After his death, his sister Elisabeth became the curator and editor of Nietzsche’s manuscripts. She edited his unpublished writings to fit her German nationalist beliefs– often contradicting or obfuscating Nietzsche’s stated opinions, which were explicitly opposed to antisemitism and nationalism. Through her published editions, Nietzsche’s work became associated with fascism and Nazism. But scholars contested this interpretation, and corrected editions of his writings were soon made available. Nietzsche’s thought enjoyed renewed popularity in the 1960s and his ideas have since had a profound impact on 20th and early-21st century thinkers across philosophy—especially in schools of continental philosophy such as existentialism, postmodernism and post-structuralism—as well as in art, literature, psychology, politics, and popular culture.


Written by LW

October 15, 2020 at 1:01 am

“Deep in the fundamental heart of mind and Universe there is a reason”*…




Why does the Universe exist? There are two questions here. First, why is there a Universe at all? It might have been true that nothing ever existed: no living beings, no stars, no atoms, not even space or time. When we think about this possibility, it can seem astonishing that anything exists. Second, why does this Universe exist? Things might have been, in countless ways, different. So why is the Universe as it is?…

Derek Parfit explores the most fundamental questions of all: “Why anything? Why this?”  Part 2 here.

For a 3-D tour of the subject in question– the universe– see here (the source of the image above).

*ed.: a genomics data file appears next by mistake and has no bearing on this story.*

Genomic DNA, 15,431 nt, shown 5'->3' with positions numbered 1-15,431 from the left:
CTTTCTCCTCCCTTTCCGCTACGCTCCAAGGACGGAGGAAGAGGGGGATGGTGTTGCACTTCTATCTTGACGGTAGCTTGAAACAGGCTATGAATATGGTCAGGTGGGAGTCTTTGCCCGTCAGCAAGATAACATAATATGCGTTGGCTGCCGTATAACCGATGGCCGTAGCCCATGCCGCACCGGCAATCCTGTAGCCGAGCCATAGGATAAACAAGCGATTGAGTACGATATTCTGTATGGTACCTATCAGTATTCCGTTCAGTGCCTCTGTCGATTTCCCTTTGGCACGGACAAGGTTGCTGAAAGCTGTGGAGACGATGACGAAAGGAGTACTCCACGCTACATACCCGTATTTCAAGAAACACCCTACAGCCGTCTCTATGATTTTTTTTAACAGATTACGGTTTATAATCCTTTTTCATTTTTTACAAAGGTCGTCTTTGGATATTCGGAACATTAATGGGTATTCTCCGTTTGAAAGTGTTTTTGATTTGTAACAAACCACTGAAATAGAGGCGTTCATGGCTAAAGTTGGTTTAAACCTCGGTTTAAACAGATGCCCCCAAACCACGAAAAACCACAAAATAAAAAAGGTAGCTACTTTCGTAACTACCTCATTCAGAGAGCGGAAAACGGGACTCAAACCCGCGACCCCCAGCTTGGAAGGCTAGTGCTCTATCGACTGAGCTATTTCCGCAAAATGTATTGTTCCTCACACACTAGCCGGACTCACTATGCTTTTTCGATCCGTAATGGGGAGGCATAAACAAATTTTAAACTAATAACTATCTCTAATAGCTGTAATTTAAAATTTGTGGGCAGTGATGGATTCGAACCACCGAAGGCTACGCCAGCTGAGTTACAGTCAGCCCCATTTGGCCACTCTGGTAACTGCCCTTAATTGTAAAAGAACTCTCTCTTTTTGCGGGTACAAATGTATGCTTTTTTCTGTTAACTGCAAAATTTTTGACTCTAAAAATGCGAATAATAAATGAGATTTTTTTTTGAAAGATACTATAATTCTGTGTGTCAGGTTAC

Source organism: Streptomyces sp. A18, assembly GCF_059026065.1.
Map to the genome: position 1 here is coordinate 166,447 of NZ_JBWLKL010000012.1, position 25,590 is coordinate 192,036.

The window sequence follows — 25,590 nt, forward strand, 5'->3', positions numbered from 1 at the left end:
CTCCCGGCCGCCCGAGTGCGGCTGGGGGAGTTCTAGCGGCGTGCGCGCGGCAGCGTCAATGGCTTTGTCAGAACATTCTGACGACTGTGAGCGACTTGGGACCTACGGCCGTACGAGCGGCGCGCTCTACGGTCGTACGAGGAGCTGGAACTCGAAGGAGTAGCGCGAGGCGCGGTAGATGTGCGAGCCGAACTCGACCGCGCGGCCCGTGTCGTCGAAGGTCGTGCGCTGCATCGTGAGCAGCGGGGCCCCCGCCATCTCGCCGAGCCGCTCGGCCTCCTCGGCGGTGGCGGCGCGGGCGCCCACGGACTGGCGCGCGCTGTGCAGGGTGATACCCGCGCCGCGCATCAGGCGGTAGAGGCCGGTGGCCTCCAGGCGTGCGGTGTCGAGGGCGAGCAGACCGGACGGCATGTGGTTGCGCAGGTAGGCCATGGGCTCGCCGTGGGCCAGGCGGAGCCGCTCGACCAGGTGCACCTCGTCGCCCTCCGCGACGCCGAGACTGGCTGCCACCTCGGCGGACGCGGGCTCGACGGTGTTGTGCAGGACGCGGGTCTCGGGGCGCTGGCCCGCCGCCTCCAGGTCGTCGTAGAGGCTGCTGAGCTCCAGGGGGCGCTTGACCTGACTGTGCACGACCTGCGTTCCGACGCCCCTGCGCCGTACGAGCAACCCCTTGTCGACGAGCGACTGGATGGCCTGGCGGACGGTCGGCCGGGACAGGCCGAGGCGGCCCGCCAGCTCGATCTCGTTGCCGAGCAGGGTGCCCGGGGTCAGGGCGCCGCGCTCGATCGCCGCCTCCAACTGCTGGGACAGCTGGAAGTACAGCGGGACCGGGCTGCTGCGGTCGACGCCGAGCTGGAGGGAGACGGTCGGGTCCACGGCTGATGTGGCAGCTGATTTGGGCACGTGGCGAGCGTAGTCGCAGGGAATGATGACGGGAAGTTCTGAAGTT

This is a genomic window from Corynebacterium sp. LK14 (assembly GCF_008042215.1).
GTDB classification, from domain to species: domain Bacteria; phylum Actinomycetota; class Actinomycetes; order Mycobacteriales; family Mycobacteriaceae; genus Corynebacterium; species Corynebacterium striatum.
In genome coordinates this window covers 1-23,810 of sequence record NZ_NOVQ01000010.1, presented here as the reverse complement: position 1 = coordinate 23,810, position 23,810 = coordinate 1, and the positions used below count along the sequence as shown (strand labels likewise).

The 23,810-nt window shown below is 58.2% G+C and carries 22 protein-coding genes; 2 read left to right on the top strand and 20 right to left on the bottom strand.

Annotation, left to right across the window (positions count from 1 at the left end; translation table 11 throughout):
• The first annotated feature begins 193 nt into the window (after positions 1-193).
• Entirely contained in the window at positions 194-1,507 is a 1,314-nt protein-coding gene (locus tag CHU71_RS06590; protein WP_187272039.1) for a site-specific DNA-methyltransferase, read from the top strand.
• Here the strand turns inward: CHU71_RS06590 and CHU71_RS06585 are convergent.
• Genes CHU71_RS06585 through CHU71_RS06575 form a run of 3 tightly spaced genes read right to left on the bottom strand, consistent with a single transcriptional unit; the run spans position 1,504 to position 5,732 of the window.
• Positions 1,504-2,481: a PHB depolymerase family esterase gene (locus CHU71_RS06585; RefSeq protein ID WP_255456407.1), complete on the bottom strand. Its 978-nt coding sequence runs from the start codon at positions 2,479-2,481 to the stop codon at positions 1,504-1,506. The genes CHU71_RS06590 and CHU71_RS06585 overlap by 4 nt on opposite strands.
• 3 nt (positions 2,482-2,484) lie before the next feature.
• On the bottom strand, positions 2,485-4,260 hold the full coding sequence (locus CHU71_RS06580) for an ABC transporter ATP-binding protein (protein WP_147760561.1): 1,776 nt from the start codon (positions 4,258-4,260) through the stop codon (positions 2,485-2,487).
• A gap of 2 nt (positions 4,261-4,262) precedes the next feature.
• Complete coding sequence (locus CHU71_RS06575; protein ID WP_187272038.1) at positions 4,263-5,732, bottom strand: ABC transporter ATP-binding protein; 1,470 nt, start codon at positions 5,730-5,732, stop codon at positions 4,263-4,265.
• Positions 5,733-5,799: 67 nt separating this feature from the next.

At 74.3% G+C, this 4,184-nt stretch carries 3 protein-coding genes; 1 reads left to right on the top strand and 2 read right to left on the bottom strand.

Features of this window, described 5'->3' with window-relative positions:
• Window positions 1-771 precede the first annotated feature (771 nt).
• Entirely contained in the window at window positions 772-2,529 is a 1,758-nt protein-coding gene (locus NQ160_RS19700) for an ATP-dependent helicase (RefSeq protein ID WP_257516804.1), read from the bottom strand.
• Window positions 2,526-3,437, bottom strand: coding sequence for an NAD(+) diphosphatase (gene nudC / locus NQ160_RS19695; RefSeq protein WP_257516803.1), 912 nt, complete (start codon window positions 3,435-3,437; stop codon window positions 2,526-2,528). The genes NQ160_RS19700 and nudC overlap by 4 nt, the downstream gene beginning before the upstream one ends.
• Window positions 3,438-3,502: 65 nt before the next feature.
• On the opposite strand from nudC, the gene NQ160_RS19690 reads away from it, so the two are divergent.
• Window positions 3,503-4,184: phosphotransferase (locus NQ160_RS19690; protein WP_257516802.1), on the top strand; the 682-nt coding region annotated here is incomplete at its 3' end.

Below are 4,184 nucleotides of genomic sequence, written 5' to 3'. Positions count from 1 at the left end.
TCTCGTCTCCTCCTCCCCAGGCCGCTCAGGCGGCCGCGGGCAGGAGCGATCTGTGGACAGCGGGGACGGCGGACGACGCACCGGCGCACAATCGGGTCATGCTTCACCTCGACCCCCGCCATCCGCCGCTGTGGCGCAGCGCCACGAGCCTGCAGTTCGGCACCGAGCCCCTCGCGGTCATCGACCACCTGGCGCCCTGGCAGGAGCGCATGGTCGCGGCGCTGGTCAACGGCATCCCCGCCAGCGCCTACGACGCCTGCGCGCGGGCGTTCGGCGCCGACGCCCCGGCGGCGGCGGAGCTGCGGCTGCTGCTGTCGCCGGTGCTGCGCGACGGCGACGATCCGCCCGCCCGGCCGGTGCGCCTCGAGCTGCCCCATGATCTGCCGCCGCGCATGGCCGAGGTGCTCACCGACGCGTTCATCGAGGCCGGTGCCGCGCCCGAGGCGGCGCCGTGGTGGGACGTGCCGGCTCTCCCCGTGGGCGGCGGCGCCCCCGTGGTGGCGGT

* Douglas Adams, Life, the Universe and Everything


As we explore existence, we might recall that today– and every June 16– is Bloomsday, a commemoration and celebration of the life of Irish writer James Joyce, during which the events of his novel Ulysses (which is set on 16 June 1904) are relived: Leopold Bloom goes about Dublin, James Joyce’s immortalization of his first outing with Nora Barnacle, the woman who would eventually become his wife.

The first Bloomsday was observed on the 50th anniversary of the events in the novel, in 1954, when John Ryan (artist, critic, publican and founder of Envoy magazine) and the novelist Brian O’Nolan organized what was to be a daylong pilgrimage along the Ulysses route. They were joined by Patrick Kavanagh, Anthony Cronin, Tom Joyce (a dentist who, as Joyce’s cousin, represented the family interest), and AJ Leventhal (a lecturer in French at Trinity College, Dublin).

The crew for the first Bloomsday excursion



Written by LW

June 16, 2020 at 1:01 am

Scaling away…

From Fotoshop on Newgrounds, “The Scale of the Universe“– in the spirit of xkcd’s nifty toon, a wonderful Flash re-do of Charles and Ray Eames’ Powers of Ten— an animation that lets one scroll through the orders of magnitude of existence.

Just click here (and then click “Play”)…

As we try to remember which pill makes us larger and which one makes us small, we might recall that it was on this date in 1960 that Joanne Woodward received the first star on the Hollywood Walk of Fame.